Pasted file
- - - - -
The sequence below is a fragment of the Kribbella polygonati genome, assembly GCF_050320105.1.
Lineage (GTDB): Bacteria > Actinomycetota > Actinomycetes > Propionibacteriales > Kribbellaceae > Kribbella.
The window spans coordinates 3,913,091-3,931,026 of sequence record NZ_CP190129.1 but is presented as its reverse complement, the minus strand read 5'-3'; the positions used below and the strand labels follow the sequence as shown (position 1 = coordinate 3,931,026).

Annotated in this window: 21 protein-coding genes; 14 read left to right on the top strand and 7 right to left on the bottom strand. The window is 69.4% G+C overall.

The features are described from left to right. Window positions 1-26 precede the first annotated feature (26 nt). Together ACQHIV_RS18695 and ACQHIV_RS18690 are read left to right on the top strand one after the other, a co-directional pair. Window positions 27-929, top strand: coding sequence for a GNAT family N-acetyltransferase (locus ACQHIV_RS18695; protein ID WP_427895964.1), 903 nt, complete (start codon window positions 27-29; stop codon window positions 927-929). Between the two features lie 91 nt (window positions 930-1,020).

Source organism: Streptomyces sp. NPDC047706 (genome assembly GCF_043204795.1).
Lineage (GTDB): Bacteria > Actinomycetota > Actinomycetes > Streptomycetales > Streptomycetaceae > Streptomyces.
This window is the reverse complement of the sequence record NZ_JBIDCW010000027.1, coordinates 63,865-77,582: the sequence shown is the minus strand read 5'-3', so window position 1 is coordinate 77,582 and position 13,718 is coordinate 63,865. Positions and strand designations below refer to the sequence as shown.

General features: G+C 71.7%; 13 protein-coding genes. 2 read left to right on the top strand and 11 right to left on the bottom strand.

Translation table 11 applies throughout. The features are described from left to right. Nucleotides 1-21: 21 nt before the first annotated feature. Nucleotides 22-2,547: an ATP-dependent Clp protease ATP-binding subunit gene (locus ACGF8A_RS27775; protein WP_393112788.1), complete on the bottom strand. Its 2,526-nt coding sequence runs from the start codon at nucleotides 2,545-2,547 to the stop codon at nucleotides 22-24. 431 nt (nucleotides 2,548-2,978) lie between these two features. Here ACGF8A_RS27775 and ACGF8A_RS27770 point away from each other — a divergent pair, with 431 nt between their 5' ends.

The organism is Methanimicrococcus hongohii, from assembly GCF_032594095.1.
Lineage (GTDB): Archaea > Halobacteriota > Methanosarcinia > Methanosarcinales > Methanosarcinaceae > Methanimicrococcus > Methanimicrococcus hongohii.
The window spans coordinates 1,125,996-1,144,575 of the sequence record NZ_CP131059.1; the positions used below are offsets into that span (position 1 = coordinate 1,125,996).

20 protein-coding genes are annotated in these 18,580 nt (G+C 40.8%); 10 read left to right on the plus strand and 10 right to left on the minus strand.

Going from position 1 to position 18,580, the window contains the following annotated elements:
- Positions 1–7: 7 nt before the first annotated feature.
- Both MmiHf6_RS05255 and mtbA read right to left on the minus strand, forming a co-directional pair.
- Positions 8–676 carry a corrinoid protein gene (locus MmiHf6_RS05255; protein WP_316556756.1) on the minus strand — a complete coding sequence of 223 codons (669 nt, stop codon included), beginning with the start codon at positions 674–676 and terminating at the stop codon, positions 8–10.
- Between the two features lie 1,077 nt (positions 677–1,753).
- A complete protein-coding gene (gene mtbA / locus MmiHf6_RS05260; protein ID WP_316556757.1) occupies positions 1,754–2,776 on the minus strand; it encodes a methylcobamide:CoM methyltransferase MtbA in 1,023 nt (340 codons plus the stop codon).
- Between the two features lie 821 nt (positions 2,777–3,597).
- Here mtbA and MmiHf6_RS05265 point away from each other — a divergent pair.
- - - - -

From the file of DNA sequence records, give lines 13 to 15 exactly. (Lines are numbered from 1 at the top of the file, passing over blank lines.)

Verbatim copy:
The window spans coordinates 1,125,996-1,144,575 of the sequence record NZ_CP131059.1; the positions used below are offsets into that span (position 1 = coordinate 1,125,996).

20 protein-coding genes are annotated in these 18,580 nt (G+C 40.8%); 10 read left to right on the plus strand and 10 right to left on the minus strand.

Going from position 1 to position 18,580, the window contains the following annotated elements: